WASHINGTON -- President Barack Obama is used to hecklers stopping him during speeches -- but he draws the line when the audience interrupts him in the White House.
As Obama was speaking at a White House event honoring LGBT Pride Month on Wednesday, an accented voice rang out from the crowd. Obama wasn't amused.
"Shame on you," he told his heckler, who was protesting deportations under the Obama administration.
Obama responded, "Listen you're in my house ... it's not respectful."
The interruption persisted, however, and Obama asked for the heckler to be removed from the East Room.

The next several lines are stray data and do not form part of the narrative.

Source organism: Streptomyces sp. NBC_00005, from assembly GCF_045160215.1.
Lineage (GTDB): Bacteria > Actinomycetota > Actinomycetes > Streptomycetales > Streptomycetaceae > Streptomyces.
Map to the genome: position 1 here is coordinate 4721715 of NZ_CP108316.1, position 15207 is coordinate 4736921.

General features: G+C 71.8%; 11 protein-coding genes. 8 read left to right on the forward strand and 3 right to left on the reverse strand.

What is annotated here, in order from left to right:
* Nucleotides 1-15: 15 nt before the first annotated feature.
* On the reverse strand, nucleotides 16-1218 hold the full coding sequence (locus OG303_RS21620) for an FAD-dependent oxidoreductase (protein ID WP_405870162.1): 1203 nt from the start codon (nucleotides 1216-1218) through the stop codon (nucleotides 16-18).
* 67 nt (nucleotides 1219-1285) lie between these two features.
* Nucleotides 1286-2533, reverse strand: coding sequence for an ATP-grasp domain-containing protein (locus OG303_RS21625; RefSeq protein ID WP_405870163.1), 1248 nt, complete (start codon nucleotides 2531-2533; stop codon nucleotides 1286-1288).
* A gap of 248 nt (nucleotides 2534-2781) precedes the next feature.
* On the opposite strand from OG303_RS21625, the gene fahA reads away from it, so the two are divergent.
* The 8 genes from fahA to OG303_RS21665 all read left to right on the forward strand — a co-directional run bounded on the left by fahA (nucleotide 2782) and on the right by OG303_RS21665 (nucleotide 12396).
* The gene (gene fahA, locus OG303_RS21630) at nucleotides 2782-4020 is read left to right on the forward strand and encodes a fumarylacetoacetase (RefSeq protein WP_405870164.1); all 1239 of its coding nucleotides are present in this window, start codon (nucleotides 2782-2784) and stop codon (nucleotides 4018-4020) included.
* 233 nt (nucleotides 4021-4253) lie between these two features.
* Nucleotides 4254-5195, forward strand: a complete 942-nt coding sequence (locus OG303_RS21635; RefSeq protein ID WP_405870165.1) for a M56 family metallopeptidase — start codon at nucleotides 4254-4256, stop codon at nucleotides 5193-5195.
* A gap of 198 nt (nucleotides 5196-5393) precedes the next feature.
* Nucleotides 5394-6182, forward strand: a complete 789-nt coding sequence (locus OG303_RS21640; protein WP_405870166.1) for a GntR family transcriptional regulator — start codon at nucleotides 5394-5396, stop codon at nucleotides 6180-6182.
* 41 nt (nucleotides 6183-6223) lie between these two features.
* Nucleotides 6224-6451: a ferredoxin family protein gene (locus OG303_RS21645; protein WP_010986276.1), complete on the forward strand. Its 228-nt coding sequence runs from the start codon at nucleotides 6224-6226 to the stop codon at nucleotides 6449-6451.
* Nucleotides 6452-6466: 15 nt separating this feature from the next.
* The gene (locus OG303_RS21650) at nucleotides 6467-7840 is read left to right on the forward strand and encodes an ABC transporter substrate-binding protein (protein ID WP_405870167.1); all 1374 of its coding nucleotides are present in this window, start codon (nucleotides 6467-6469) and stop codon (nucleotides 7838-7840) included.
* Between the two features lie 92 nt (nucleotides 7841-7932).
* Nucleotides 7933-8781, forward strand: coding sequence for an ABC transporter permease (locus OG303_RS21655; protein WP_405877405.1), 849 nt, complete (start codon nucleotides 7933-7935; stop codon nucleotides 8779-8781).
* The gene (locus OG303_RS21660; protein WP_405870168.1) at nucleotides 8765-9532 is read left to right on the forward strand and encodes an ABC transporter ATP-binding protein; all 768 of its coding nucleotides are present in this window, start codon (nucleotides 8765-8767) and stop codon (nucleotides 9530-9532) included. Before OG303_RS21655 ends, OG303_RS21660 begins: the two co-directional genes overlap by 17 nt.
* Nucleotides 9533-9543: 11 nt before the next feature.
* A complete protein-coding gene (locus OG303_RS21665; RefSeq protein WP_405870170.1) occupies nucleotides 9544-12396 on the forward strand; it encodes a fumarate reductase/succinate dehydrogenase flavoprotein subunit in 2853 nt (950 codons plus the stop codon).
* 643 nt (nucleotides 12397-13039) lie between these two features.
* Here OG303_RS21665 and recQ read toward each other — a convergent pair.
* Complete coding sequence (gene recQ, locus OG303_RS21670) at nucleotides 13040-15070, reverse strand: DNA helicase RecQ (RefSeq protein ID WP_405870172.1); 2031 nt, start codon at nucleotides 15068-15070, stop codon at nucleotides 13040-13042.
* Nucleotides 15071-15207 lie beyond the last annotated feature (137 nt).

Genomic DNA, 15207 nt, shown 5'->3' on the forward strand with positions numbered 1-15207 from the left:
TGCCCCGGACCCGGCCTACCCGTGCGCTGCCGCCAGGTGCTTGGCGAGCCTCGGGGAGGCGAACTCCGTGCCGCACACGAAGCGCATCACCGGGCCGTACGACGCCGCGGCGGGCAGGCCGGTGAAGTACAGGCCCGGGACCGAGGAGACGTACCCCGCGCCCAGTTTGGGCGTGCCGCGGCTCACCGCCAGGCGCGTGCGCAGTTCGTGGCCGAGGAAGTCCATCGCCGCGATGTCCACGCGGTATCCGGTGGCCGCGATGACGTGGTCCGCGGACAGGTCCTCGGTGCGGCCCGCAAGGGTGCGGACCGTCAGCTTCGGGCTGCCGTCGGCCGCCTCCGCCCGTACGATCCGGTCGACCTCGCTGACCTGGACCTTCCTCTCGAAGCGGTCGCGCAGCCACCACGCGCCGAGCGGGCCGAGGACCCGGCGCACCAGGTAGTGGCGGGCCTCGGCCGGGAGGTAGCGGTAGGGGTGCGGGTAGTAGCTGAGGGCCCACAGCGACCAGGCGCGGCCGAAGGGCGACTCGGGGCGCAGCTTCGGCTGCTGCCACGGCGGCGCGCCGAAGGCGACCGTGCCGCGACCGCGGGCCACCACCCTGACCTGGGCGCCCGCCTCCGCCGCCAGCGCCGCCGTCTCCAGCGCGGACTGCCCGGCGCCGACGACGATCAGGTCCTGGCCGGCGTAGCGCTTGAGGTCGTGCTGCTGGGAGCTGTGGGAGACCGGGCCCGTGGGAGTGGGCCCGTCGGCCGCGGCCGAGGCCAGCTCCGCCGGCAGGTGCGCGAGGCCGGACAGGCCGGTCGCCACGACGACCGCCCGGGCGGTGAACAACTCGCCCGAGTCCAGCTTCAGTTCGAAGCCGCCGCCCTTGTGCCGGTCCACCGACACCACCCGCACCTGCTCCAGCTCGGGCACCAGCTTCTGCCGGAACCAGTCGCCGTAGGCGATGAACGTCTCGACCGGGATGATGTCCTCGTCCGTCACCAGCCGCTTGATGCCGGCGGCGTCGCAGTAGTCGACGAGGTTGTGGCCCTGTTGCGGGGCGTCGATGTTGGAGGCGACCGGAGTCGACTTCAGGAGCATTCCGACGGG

"As a general rule I am just fine with a few hecklers. But not when I'm up here in the house," he said, as Vice President Joe Biden clapped him on the back.
Obama said later if guests are "eating the hors d'oeuvres and drinking the booze," they're typically expected to listen respectfully.
Shortly after the incident, an immigration group claimed the protestor was an undocumented immigrant named Jennicet Gutiérrez, who is transgender. According to a press release, Gutiérrez was a founding member of FAMILIA TQLM, established to advocate for LGBTQ immigrants who the group says are often excluded in the immigration debate.